Month: February 2019

Security Token Offerings (STOs)

Security Token Offerings (STOs): Upping the Game

386
27 Feb 2019

We’ve come a long way since the Dutch issued the first initial public offerings (IPOs) in the seventeenth century. With the advent of crypto-currency, companies and corporations have new channels to access capital from markets and investors. Crowd-funding, for instance, is now a viable option for companies seeking capital across sectors.

Crypto-currency in itself has evolved and given birth to initial coin offerings (ICOs), a new spin on the legal concept of the IPO which is essentially a subset of investment contracts. As a digital version of investment contracts, ICOs enable the promoter/entrepreneur to offer a digital token of ownership for use in a future platform still in development. In return, the promoter/entrepreneur gets access to liquid finances to develop a platform where ICOs can be traded. It is for this reason that the investment community refers to ICOs as ‘token offerings’ powered by blockchain technology.

While ICOs have emerged out of the IPO concept, there remain notable differences between them. ICOs are thought to have function and utility embedded within the platforms and protocols an entrepreneur/promoter uses them to finance. They address two basic needs in capital markets—first, the need to circumvent restrictive policy controls and second, the need to disaggregate risks in financial markets by distributing the risks from capital investments among the masses. Unfortunately, however, ICOs have dismal survival rates due to the uncertainty built into the design of the offering. Murky trading practices and unregulated exchanges make it vulnerable to fraud and malpractice.

From ICOs to STOs: Getting Security Right

With the arrival of security token offerings (STOs), security is not nearly as much of an issue as before. This is partly because of the use of blockchain technology towards building and maintaining STO offerings and platforms. Blockchain social ledgers and distributed computing applications introduce resiliency and transparency to any form of social or business transactions by making them tamper-proof and available to all stakeholders in the space. The same principles apply for STOs, only that they are a more targeted application of blockchain and addresses security concerns that went hand in hand with ICOs.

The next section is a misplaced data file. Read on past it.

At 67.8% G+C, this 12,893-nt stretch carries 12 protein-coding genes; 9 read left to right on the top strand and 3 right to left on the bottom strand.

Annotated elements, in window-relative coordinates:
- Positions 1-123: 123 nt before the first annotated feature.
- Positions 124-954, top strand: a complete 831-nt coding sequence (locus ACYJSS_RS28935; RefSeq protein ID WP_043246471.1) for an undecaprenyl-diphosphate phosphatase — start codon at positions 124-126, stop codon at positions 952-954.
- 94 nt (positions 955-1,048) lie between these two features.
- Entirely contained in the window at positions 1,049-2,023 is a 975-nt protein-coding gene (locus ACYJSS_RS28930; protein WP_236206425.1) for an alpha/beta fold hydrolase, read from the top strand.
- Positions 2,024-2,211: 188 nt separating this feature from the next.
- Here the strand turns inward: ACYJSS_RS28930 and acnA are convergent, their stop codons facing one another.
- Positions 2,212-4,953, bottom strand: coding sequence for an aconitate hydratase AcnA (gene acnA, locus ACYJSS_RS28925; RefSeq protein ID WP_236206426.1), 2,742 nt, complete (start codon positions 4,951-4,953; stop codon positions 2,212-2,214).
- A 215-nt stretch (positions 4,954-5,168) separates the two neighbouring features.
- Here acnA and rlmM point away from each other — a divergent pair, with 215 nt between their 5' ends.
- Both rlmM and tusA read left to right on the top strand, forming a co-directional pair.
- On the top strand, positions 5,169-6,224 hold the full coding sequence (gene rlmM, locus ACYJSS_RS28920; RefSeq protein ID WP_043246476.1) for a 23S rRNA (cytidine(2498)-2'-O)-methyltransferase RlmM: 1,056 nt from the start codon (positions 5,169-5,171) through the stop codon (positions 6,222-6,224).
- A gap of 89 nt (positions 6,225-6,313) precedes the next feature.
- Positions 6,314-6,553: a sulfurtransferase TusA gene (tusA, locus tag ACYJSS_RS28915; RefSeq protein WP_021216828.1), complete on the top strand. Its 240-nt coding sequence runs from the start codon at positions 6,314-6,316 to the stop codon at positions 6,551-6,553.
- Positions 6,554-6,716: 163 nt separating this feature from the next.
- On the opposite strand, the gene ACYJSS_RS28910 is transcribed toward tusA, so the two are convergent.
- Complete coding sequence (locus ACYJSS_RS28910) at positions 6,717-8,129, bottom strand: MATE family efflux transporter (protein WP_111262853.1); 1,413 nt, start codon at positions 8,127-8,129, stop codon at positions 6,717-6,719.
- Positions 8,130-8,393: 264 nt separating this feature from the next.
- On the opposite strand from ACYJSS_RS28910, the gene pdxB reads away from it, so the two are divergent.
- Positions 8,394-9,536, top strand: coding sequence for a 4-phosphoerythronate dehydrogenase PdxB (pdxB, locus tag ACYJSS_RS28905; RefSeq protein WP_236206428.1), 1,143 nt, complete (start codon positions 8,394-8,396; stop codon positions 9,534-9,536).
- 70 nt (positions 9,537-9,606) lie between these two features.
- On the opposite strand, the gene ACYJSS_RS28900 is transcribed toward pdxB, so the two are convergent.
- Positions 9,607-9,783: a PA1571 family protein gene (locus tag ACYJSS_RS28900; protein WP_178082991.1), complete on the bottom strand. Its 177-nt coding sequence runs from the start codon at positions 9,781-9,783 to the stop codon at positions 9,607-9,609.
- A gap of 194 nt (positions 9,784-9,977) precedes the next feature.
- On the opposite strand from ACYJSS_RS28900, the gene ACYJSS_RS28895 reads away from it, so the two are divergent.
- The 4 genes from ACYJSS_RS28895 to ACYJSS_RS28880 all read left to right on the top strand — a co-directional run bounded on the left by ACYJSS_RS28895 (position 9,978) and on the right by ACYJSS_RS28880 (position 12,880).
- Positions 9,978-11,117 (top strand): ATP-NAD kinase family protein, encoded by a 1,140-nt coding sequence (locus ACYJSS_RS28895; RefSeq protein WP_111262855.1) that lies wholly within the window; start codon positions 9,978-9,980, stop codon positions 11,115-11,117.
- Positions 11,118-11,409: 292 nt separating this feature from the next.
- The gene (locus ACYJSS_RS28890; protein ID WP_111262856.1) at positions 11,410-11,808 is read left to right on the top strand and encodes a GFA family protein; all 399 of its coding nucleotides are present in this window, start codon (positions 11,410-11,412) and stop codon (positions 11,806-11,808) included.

Clearly, security token offerings (STOs) differ from preceding solutions in the crypto-currency investment domain for not only being a ‘programmable investment asset’ generated by blockchain technology but also for having significant compliance and oversight measures incorporated within it. This makes security token offerings (STOs) at par with stocks being traded on listed stock exchanges.

STOs do in fact need to be listed with the Securities and Exchanges Commission (SEC). Despite the use of blockchain technology, they have to be SEC compliant and have KYC features built into them and the exchanges where they are traded. The SEC regulates STOs across two different parameters—the eligibility of investors based on income and wealth ownership and restriction on the amount of finance an entity can raise from the market in a term. Ultimately, however, the beauty of security token offerings (STOs) is that they bridge companies and liquidity-seeking investors, forcing them to mature and deliver stability and consistency to the digital capital offerings market.

The Path Forward: Weighing Out the Options

At the end of the day, both ICO and STO instruments have their share of pros and cons. ICOs offer variability of use, quick liquidity and massive gains in value over short stretches of time, whereas security token offerings (STOs) provide stability and a reasonable level of protection for the investor. While there are low barriers of entry for ICOs in capital markets, the same is not true for STOs. The latter requires specific skills and processes for SEC compliance and legal management in trading and transfer. Thus, STOs might not be as easy to implement for small firms and startups and can lock out outliers from capital markets.

MagicBlockchainQA can bring unique value to entrepreneurs and promoters in the STO space by leveraging its extensive blockchain experience. MagicBlockchainQA endeavors to strengthen the STO ecosystem making it easier for companies to launch their security token offerings (STOs) by aggressively partnering with major STO platform organizations. MagicBlockchainQA can provide development, blockchain testing, security auditing, legal and advisory services.

Anuraj Soni